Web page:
All-Solid-State Batteries

The ever-increasing demand for high-energy-density energy storage devices, which enable electric powered transportation, has triggered the development of all-solid-state batteries (ASSBs). In principle, replacing the liquid electrolyte of state-of-the-art lithium-ion batteries should allow for higher energy and power densities. However, their commercial implementation is hindered by several obstacles, mainly related to the electrochemical instability of the solid electrolyte towards the electrodes. Our research is focused on understanding detrimental side reactions in ASSBs from a fundamental point of view and tackle these issues through rational surface modifications as well as solid electrolyte design/improvement. 

Figure 1: Schematic view of an all-solid-state battery consisting of cathode, solid electrolyte, and anode.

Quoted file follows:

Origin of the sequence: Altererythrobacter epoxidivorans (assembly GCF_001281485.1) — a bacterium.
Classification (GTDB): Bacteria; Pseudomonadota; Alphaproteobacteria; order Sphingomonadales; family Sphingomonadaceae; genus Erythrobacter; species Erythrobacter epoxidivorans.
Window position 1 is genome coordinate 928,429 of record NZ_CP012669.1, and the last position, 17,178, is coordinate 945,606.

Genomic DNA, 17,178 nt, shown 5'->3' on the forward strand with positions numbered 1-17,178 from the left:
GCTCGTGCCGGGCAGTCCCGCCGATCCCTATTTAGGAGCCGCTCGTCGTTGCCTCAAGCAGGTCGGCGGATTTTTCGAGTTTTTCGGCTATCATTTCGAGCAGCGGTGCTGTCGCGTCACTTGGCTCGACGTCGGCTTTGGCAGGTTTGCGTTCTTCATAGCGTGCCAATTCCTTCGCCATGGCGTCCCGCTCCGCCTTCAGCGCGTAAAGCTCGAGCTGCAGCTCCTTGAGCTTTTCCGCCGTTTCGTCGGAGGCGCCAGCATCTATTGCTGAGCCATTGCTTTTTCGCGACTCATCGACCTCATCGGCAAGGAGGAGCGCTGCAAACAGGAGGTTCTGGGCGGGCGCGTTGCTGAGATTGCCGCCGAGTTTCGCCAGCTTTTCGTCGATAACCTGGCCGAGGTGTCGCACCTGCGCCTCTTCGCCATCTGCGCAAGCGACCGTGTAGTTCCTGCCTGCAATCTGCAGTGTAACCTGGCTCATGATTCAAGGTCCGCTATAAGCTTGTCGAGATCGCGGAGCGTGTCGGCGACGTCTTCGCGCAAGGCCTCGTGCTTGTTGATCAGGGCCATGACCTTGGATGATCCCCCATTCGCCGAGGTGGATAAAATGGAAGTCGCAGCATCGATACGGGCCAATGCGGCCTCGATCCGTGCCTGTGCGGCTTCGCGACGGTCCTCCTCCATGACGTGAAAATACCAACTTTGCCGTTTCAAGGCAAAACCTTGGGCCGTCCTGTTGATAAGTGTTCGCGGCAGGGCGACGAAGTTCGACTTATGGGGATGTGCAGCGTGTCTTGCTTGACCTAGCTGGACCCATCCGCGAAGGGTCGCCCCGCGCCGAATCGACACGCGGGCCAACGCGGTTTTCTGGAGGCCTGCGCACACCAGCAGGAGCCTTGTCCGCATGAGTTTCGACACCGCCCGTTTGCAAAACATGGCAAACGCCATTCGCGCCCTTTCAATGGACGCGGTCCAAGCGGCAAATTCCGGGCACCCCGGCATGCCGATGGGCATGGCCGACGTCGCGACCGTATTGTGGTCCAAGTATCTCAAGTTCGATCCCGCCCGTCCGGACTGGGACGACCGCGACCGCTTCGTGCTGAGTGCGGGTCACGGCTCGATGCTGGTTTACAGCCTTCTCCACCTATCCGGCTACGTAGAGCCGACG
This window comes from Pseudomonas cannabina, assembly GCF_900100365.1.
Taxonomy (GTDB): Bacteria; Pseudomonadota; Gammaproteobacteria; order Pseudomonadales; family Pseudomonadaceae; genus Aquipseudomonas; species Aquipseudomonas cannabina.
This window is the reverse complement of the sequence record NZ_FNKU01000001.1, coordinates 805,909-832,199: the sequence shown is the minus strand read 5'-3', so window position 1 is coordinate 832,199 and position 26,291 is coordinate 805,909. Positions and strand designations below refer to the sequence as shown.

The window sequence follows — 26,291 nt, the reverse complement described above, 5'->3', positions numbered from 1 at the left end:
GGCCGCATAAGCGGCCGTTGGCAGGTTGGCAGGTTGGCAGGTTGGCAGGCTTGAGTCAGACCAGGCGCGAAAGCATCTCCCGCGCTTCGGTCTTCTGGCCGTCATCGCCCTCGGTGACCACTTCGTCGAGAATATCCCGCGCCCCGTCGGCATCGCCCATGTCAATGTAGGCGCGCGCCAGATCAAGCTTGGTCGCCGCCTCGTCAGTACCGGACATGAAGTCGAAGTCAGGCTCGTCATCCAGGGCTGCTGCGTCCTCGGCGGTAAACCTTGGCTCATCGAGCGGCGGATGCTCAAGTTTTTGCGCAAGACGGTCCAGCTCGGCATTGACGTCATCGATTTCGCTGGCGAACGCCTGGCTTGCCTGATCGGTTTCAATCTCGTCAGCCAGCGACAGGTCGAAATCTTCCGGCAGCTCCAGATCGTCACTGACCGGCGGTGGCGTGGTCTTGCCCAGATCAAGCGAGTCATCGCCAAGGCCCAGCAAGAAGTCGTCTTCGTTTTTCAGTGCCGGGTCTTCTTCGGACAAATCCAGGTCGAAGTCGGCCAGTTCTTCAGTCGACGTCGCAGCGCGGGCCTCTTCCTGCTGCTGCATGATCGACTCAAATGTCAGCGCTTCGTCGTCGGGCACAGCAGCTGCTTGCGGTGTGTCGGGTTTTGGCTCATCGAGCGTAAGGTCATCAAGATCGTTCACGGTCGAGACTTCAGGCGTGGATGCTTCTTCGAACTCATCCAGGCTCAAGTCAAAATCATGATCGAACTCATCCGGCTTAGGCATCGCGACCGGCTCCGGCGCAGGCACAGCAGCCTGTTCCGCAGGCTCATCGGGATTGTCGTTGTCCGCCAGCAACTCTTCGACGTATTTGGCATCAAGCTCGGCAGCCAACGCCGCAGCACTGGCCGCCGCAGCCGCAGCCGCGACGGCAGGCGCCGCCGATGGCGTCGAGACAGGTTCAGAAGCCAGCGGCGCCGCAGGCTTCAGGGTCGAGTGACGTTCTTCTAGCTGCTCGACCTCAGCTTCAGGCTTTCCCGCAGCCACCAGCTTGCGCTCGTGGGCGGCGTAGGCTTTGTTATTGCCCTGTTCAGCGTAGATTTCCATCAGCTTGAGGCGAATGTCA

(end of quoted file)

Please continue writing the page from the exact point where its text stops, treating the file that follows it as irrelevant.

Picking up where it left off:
Advanced Analytics

We aim at studying and characterizing processes occurring in ASSBs at cell level as well as on an atomistic scale at the solid electrolyte/electrode interfaces. This involves an understanding of structural degradation, influence of cell construction/composition, and development of setups allowing for operando measurements. 

Protective Surface Coatings

In order to prevent severe side reactions between the cathode material and the solid electrolyte, protective coating layers are required. Following this line, optimization and development of new coating chemistries, along with a thorough understanding of composition-property relationships, are pursued. This is done using a wide range of synthetic techniques such as sol-gel and atomic layer deposition, complemented by various characterization tools, including electron microscopy, X-ray absorption, and infrared spectroscopy. 

Solid Electrolyte Design

Because the stability of the solid electrolyte is a serious problem in ASSBs, our objective is to gain insight into the degradation mechanisms occurring at the electrode/electrolyte interfaces and tailor the electrochemical stability/ionic conductivity of the solid electrolyte.